This Ain’t California (2012)

Loud, obnoxious, vibrant: This Ain’t California.

Summary (From IMDb):

This Ain’t California is a celebration of the lust for life, a contemporary documentary trip into the world of roller boarding in the German Democratic Republic. A coming-of-age tale of three teenagers and their passionate love for a sport on the crumbling tarmac of the streets in the German Democratic Republic, which was considered very ill-fitting. The punk fairy tale is a story of the subversive powers of fun in that part of Germany, which had lost touch with its citizens. The film follows its three heroes from their childhood in the seventies through their teenage rebellion in the eighties, ending in the last summer of their life in the German Democratic Republic in 1989, when their life changed forever, and follows them to 2011

This Ain’t California is definitely one of the most visually creative film i’ve ever seen. Utilizing combination of b/w animated sequence, photographic stills, super 8 style camera, 35mm camera, re-enactments and even the clean digital one. These mixes help delivers the feel of authenticity of the era as well as putting the emphasis of the documentarian style. The genre itself can be categorized as docufiction, as it tried to capture the skateboarding culture of 80s East German youth through the story of a fictional legend of Denis “Panik” Paraceck (portrayed by German male model, Kai Hillebrand).

Told in an a form of flashback, several friends of Panik gather for his memorial service and re-tell their memories of their lives two decades ago. Divided into 7 chapters, the film introduce us to the culture of German Democratic Republic or East German youth, where three best friend grow up playing with their home made skate board. It introduces us to the vibrant underground scene of the 80s, where punk, hip-hop, breakdance, and skateboard sub culture started to take over the concrete of Alexanderplatz. The youthful energy was so effervescent, the youth made the city their concrete playground, rebelling against the majority and norms. It all happening against the segregation of East German vs West German in the form of Berlin Wall, just few years before the reunification of Germany.

I think the style of the film alone deserve a lot of credits. While there are several genuine archival material, Director Marten Persiel must’ve done a lot of work to edit and  re-create these documentary style footage by using several media. And it achieve the level of genuineness and have movie goers that is not familiar with the subject (the politic of german and the skateboarding subculture) believe in what the movie tried to deliver. This Ain’t California definitely have a flair of style, but it also deliver a touching story with its own humour. The political backdrop manage to enrich the story without being condemned by the film itself, but merely being poked at for its absurdity (the germina skateboard!). The atmosphere of the era is enriched by soundtrack choices that comes from the 70s-80s german artists of various genre.  Panik along with several other character that become a tapestry of the film, were being familiarize only through montages of photographs and videos footages, become more fleshed out through interviews and recollection of others. I think being able to fleshed out these character alone is actually a work of genius!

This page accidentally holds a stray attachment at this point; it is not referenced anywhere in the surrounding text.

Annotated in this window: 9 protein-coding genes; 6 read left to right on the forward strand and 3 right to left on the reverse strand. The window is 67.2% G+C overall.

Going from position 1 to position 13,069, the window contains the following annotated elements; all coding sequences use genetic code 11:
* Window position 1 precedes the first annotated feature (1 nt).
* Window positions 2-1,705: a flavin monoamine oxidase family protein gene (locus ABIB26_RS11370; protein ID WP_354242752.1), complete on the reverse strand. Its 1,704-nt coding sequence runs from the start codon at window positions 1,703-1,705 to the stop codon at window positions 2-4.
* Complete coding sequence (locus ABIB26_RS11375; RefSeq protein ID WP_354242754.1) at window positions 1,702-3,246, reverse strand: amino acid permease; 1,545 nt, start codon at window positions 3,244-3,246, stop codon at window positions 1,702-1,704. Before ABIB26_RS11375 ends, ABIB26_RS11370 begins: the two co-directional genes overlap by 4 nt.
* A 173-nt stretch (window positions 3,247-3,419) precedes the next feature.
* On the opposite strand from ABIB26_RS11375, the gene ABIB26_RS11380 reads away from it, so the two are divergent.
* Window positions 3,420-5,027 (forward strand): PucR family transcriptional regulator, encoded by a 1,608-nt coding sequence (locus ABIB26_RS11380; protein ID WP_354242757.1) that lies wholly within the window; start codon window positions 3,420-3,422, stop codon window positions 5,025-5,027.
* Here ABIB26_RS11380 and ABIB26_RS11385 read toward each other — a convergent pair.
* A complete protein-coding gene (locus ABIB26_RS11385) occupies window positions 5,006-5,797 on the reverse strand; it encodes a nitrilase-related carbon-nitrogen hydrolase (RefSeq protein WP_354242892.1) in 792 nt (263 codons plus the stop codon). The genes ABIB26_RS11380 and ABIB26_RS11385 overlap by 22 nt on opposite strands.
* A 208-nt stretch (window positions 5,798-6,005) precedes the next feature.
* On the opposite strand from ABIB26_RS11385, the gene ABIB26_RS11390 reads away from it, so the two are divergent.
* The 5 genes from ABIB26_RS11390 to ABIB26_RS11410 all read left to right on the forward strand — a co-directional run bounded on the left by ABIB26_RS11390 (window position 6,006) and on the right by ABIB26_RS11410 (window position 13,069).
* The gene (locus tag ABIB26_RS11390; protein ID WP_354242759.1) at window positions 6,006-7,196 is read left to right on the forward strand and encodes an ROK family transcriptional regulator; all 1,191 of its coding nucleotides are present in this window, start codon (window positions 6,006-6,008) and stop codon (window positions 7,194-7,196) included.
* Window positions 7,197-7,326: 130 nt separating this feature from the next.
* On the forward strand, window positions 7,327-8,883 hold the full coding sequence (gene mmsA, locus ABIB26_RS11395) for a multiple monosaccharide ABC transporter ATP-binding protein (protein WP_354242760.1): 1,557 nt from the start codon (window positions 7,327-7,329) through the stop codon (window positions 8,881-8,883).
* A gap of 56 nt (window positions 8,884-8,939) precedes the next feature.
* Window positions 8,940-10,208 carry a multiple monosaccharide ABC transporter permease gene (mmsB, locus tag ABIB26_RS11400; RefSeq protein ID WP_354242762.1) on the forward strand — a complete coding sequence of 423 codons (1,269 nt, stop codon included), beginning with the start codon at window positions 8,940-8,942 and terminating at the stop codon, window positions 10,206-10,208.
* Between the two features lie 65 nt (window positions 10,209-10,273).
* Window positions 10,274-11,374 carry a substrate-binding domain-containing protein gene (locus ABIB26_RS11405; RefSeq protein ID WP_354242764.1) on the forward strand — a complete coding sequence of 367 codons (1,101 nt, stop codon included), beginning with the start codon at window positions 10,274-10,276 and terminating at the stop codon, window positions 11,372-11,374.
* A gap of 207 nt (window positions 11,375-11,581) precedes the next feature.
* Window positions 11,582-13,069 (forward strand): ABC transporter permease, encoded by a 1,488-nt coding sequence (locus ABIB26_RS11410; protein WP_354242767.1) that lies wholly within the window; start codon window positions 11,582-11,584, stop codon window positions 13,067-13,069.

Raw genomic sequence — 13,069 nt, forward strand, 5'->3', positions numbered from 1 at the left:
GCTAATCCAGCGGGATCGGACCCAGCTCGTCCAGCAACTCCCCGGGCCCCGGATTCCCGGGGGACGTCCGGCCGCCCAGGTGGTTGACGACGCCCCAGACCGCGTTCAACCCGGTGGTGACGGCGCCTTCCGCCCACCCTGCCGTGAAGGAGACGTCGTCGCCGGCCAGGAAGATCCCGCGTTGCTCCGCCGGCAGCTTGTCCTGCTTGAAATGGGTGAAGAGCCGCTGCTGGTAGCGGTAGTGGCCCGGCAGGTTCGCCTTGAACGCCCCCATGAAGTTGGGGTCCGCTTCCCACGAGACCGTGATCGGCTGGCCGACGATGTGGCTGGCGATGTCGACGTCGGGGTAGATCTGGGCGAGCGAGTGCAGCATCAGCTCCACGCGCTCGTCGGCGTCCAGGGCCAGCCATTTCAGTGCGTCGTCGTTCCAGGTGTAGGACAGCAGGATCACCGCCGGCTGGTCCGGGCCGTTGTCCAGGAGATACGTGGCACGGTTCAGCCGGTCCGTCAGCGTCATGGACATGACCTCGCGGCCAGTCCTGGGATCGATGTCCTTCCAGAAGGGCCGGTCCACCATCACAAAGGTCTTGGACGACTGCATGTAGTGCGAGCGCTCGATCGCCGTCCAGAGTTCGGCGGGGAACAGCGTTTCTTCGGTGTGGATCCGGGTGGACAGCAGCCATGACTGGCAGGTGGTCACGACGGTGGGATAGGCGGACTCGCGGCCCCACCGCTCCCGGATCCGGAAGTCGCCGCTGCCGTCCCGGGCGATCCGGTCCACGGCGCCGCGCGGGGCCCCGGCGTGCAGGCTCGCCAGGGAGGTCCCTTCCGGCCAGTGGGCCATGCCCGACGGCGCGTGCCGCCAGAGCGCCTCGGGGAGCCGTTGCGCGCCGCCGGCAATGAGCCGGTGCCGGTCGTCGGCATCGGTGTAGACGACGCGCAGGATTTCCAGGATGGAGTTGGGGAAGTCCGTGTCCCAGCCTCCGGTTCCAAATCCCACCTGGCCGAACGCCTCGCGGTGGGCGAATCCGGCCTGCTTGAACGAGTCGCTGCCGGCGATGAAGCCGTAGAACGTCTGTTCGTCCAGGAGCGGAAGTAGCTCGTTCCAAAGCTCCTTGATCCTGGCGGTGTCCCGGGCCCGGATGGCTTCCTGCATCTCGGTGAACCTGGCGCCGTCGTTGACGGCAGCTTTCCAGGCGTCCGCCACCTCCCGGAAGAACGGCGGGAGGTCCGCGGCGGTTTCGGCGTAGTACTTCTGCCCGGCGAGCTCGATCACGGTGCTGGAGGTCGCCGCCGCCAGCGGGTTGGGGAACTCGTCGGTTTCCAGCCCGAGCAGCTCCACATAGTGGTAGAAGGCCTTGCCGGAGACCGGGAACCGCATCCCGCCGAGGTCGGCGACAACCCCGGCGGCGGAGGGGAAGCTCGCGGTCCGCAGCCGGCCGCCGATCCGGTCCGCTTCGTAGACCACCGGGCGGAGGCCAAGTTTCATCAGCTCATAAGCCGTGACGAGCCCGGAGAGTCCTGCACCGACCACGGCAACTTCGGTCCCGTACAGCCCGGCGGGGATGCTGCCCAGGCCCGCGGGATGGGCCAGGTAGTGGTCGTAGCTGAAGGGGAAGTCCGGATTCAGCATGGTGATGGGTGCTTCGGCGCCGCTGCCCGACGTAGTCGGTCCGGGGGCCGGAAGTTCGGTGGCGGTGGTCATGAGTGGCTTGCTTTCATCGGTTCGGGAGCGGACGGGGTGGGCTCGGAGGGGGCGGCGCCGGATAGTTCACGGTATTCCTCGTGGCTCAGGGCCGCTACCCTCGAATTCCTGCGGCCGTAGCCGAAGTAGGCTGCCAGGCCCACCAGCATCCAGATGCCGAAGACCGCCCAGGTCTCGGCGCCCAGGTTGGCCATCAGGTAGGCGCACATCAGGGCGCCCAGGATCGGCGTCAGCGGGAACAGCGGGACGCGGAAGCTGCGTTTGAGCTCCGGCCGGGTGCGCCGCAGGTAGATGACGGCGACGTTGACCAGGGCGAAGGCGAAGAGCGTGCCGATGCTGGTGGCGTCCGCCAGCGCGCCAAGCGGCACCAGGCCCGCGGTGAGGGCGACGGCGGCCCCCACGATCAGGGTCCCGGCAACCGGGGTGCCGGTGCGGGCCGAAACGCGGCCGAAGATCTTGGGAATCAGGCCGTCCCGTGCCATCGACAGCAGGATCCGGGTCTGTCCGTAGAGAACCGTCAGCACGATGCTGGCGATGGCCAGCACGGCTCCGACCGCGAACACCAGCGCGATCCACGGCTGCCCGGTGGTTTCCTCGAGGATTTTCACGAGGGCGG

For the duration of 96 minutes of the film I can’t help but to be blown away, even after the credits roll and all i want is to re-watch this movie several more times. Sadly, the film also a source of controversy for using the word documentary in its genre description as well as criticized for its exaggeration, inaccuracy, etc, etc. But aside from the negative jabs, as a movie buff i appreciate the film as a film anyway. Its a dazzling creation that deserve props for its craft and ingenuity. It gave a sense of wonder, and for a moment there, i feel like i’m just one of the kids who wants nothing but to play in the concrete playground of Alexanderplatz.

“Give a kid something that rolls, put him into a world of concrete, and he’ll come up with the same idea”

Like Panik, the film is deliriously fast paced, deliciously alive and vibrant. This Ain’t California is a part myth, part documentary, but all over awesome tale of german Rollbrettfahrer (skateboarders) subculture. It’s a fresh take of storytelling that engage audience through its visual and emotional crafts. You’ll crave it, in repeated viewings :)

This Ain’t California is the winner of Dialogue en Perspective category at 2012 Berlinale, Best Documentary at 2012 Cannes Independent Film Festival, Special Jury Prize for achievement in Directing at 2012 Nashville Film Festival, and many others.


GENRE Dockumentary, Biopic, Fiction

DIRECTOR Marten Persiel | PRODUCER Ronald Vietz, Michael Schöbel | WRITER Marten Persiel, Ira Wedel | MUSIC Lars Dam | CINEMATOGRAPHER Felix Leiberg | EDITOR Toni Froschhammer, Maxine Goedicke, Bobby Good | STUDIO Wildfremd production | DISTRIBUTOR Farbfilm Verleih | COUNTRY Germany | RUNNING TIME 96 minutes | RATING FSK 12 (for 12 years old and up) | RELEASE August 14, 2012

STARRING Kai Hildebrand, David Nathan, Anneke Schwabe

Stills are partially from IMDb | Official Site | Trailer

Read the interview with Marten Persiel about the film at Goethe Institut.

This film was screened at 2013 German Cinema Film Festival. Courtesy of Goethe Institute.


2 thoughts on “This Ain’t California (2012)

  1. Pingback: Monthly Digest: June 2013 | kinema kinema to karamel

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